- Effectiveness of Medications: Although medications exist for treating CMV in adults or children, there’s insufficient evidence to demonstrate their efficacy in preventing transmission to a developing baby.
While routine Cytomegalovirus (CMV) testing is not standard, there are situations where your doctor may recommend it. This includes instances where you believe you’ve been exposed to CMV or if your doctor suspects an acute CMV infection.
If testing is recommended and you test positive for Cytomegalovirus (CMV), additional assessments may follow. Your doctor might suggest testing the developing baby for the virus through procedures like amniocentesis, involving the collection and analysis of amniotic fluid. Additionally, an ultrasound may be conducted to identify potential signs of congenital CMV. These measures are taken to assess and manage potential risks associated with CMV infection during pregnancy.
What is the treatment for Cytomegalovirus (CMV)?
Cytomegalovirus (CMV), like all herpesviruses, lacks a cure, and once contracted, it persists for life.
As of now, there is no approved treatment specifically for CMV during pregnancy. Although antiviral medications may help manage the infection, they do not always guarantee the prevention of virus transmission to the developing baby.
Ongoing research is exploring the safety and effectiveness of various antiviral medications in preventing Cytomegalovirus (CMV) transmission during pregnancy. Encouragingly, some results, such as those from a small 2020 clinical trial, suggest that the antiviral medication valaciclovir (Valtrex) may be both safe and effective.
In cases where babies are born displaying signs of congenitalCytomegalovirus (CMV), antiviral medications are administered. This treatment aims to reduce the risk of long-term health complications in affected infants. While a definitive cure remains elusive, advancements in research offer potential avenues for managing and mitigating the impact of CMV infection, particularly in newborns.
What are the risk factors for Cytomegalovirus (CMV)?
Many people get CMV when they’re still young. That’s why CMV is often found at high levels in the saliva and urine of babies and young children.
Direct contact with these fluids can increase your risk of getting Cytomegalovirus (CMV). Generally speaking, individuals who live or work with young children are at a higher risk of contracting CMV in this way.
With this knowledge in hand, you can take steps to avoid Cytomegalovirus (CMV) while you’re pregnant by doing the following:
- thoroughly washing your hands with soap and water after:
- changing a child’s diaper
- feeding a child
- wiping a child’s eyes or nose
- picking up a child’s toys
- not sharing food, cups, or eating utensils with babies and young children
- avoiding contact with saliva and tears when kissing children, trying to kiss them on the head or cheek instead
Additionally, since CMV can also be spread through sex, consider using a condom or other barrier method during sex if you know that your partner has CMV.
What’s the outlook for people with CMV?
The likelihood of transmitting Cytomegalovirus (CMV) to your child is higher if you contract the virus during pregnancy, with the risk escalating to 40 to 70 percent by the third trimester.
The timing of Cytomegalovirus (CMV) contraction is a critical factor in the potential outcomes. Contracting the virus early in pregnancy, typically before 20 weeks, is associated with more severe effects.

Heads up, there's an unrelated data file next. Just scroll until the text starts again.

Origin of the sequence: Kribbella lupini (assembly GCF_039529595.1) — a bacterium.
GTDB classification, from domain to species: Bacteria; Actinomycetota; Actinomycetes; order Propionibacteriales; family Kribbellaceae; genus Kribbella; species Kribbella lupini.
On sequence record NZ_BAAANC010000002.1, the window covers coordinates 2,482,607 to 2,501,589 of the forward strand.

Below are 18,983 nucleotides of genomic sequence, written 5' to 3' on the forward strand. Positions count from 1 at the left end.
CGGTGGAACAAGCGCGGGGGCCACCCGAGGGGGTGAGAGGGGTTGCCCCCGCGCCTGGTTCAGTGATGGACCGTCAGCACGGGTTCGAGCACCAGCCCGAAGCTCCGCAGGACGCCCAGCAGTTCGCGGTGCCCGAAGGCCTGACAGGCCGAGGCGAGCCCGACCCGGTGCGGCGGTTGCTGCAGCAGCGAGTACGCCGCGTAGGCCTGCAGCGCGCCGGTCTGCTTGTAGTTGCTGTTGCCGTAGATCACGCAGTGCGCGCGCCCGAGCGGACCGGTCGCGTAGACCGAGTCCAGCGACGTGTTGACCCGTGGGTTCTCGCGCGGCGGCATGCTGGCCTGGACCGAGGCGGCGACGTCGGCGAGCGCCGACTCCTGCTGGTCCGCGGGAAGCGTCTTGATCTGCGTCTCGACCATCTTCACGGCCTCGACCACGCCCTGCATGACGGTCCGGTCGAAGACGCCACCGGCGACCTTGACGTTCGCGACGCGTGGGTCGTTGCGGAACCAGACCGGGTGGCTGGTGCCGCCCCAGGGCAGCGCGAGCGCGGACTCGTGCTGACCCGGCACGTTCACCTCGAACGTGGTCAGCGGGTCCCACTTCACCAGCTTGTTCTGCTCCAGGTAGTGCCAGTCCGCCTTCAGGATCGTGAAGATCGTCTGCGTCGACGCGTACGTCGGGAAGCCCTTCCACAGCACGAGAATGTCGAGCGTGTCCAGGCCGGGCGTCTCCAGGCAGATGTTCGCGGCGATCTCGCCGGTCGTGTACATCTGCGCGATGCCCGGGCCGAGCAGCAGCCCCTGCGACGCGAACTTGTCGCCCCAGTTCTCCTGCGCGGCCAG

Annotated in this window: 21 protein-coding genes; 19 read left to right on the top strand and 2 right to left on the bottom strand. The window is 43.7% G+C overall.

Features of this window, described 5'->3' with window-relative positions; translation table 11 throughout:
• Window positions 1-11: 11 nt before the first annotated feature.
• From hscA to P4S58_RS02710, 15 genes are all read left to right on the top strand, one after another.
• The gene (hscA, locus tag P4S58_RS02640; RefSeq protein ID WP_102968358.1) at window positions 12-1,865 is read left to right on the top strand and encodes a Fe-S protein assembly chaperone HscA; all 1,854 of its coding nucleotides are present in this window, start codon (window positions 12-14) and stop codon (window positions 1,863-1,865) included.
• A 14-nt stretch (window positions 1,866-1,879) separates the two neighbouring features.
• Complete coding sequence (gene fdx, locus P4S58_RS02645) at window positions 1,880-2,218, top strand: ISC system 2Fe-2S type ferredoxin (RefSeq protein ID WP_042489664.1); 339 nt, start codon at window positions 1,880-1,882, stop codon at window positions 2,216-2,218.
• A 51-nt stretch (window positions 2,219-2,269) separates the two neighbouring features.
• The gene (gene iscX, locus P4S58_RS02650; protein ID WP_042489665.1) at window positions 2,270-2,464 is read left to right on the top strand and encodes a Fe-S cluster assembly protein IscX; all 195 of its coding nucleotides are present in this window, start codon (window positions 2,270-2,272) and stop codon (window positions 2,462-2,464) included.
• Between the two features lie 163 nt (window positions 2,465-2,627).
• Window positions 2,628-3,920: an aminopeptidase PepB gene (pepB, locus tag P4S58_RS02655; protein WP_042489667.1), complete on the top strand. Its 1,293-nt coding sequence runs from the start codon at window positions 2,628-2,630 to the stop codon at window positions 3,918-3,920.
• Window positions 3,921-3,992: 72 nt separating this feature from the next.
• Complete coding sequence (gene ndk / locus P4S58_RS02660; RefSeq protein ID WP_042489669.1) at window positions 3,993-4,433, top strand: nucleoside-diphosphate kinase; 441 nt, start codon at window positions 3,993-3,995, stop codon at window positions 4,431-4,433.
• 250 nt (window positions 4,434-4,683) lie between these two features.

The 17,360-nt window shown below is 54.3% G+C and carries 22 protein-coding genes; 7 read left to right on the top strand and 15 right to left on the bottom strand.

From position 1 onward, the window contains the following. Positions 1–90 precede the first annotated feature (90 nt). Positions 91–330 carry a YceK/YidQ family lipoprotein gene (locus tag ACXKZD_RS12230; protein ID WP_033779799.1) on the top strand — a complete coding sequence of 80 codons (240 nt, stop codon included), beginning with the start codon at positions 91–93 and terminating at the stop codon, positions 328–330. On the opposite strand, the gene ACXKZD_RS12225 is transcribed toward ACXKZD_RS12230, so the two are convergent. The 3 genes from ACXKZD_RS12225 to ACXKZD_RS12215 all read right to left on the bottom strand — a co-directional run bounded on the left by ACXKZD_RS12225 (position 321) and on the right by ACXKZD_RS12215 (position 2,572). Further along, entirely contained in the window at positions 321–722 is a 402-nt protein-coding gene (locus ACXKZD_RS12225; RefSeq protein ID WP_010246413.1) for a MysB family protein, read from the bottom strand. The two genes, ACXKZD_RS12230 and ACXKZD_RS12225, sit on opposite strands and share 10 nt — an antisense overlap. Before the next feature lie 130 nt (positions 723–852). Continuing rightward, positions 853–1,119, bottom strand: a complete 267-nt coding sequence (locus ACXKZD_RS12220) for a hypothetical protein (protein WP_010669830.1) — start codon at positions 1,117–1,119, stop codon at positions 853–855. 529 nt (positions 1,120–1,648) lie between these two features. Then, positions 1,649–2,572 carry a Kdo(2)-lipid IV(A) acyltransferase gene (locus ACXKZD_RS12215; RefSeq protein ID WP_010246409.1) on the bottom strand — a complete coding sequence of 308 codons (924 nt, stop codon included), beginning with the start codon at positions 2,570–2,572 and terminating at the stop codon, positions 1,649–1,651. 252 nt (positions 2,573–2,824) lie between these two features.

Even individuals who acquired CMV before pregnancy can transmit the virus, but the risk of transmission is considerably lower approximately 3 percent.
For those who already have CMV, there are two situations during pregnancy where transmission is more likely:
- Reactivation: If the virus, typically in a dormant state, becomes active during pregnancy, viral particles can enter the bloodstream and reach the placenta.
- Reinfection: There is also a risk of reinfection if you contract a different strain of CMV from the one you already have.
It’s worth noting that not all babies born to mothers with CMV will face health concerns, as about 90 percent do not experience issues at birth. However, of those who do, 40 to 60 percent may develop long-term health complications.
Timely intervention with antiviral medications can contribute to improving outcomes for infants with congenital CMV, emphasizing the importance of early detection and treatment.
Frequently Asked Questions about Cytomegalovirus (CMV)
What does Cytomegalovirus (CMV) do to the body?
CMV, like other herpesviruses, can enter a dormant state, periodically reactivating. During reactivation, viral particles may temporarily be present in blood and body fluids, potentially leading to transmission.
What are the long-term effects of Cytomegalovirus (CMV)?
In adults, CMV typically poses minimal risks unless they are immunocompromised or have specific medical conditions. However, babies born with congenital CMV can experience lasting effects, including hearing loss, vision loss, and intellectual disabilities. CMV is a primary cause of non-genetic hearing loss at birth.
Is CMV a sexually transmitted infection (STI)?
CMV can be considered an STD since it can be transmitted through sexual contact. However, it’s important to note that CMV can also spread through other means.
Is CMV related to COVID-19?
No, CMV and SARS-CoV-2, the virus causing COVID-19, are distinct viruses. CMV belongs to the herpesvirus family with DNA as its genetic material, while SARS-CoV-2 is a coronavirus with RNA as its genetic material. They differ in transmission methods and effects on the body.
CMV is a common virus among adults, potentially causing serious complications during pregnancy, particularly congenital CMV. The highest risk of transmission occurs when individuals contract the virus for the first time during pregnancy. While most people aren’t routinely screened for CMV during pregnancy, those with concerns or symptoms should consult healthcare professionals for guidance on further steps and potential interventions. As of now, there are no approved treatments specifically designed to prevent CMV transmission during pregnancy.
- Centers for Disease Control and Prevention, About Cytomegalovirus: CMV Opens a new window, August 2020.
- Centers for Disease Control and Prevention, CMV Fact Sheet for Pregnant Women and Parents Opens a new window, September 2018.
- Centers for Disease Control and Prevention, Babies Born With Congenital Cytomegalovirus (CMV) Opens a new window, May 2022.
- Centers for Disease Control and Prevention, About Infectious Mononucleosis, September 2020.
- National Health Service, Cytomegalovirus (CMV), October 2020.